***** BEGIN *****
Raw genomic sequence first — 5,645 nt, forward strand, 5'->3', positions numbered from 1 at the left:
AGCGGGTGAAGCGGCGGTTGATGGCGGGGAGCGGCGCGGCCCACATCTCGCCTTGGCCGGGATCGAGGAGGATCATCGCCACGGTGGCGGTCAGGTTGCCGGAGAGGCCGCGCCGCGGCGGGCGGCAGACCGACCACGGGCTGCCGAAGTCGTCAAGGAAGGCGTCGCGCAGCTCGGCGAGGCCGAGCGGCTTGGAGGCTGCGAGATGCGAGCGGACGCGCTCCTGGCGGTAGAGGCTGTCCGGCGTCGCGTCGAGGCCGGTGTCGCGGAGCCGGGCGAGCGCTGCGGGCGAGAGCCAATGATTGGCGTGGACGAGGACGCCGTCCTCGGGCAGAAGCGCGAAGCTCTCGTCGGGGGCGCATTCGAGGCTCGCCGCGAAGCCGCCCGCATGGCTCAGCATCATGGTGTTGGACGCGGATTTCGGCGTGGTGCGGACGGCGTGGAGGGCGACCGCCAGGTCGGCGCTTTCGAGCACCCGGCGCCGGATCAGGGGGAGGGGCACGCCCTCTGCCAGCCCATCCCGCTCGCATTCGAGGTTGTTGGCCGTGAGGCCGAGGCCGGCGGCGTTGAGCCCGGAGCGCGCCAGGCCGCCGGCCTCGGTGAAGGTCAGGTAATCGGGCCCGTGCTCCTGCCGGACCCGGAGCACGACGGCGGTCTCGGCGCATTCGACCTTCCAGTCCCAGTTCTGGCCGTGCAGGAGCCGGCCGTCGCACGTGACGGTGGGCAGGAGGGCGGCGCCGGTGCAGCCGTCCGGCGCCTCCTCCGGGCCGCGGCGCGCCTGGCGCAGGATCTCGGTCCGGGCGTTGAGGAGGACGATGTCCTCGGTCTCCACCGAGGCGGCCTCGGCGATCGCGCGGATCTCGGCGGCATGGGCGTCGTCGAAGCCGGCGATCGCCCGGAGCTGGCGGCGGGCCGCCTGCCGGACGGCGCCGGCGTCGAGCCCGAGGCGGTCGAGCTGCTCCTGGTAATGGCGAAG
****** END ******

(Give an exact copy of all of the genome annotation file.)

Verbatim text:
Raw genomic sequence first — 5,645 nt, forward strand, 5'->3', positions numbered from 1 at the left:
AGCGGGTGAAGCGGCGGTTGATGGCGGGGAGCGGCGCGGCCCACATCTCGCCTTGGCCGGGATCGAGGAGGATCATCGCCACGGTGGCGGTCAGGTTGCCGGAGAGGCCGCGCCGCGGCGGGCGGCAGACCGACCACGGGCTGCCGAAGTCGTCAAGGAAGGCGTCGCGCAGCTCGGCGAGGCCGAGCGGCTTGGAGGCTGCGAGATGCGAGCGGACGCGCTCCTGGCGGTAGAGGCTGTCCGGCGTCGCGTCGAGGCCGGTGTCGCGGAGCCGGGCGAGCGCTGCGGGCGAGAGCCAATGATTGGCGTGGACGAGGACGCCGTCCTCGGGCAGAAGCGCGAAGCTCTCGTCGGGGGCGCATTCGAGGCTCGCCGCGAAGCCGCCCGCATGGCTCAGCATCATGGTGTTGGACGCGGATTTCGGCGTGGTGCGGACGGCGTGGAGGGCGACCGCCAGGTCGGCGCTTTCGAGCACCCGGCGCCGGATCAGGGGGAGGGGCACGCCCTCTGCCAGCCCATCCCGCTCGCATTCGAGGTTGTTGGCCGTGAGGCCGAGGCCGGCGGCGTTGAGCCCGGAGCGCGCCAGGCCGCCGGCCTCGGTGAAGGTCAGGTAATCGGGCCCGTGCTCCTGCCGGACCCGGAGCACGACGGCGGTCTCGGCGCATTCGACCTTCCAGTCCCAGTTCTGGCCGTGCAGGAGCCGGCCGTCGCACGTGACGGTGGGCAGGAGGGCGGCGCCGGTGCAGCCGTCCGGCGCCTCCTCCGGGCCGCGGCGCGCCTGGCGCAGGATCTCGGTCCGGGCGTTGAGGAGGACGATGTCCTCGGTCTCCACCGAGGCGGCCTCGGCGATCGCGCGGATCTCGGCGGCATGGGCGTCGTCGAAGCCGGCGATCGCCCGGAGCTGGCGGCGGGCCGCCTGCCGGACGGCGCCGGCGTCGAGCCCGAGGCGGTCGAGCTGCTCCTGGTAATGGCGAAG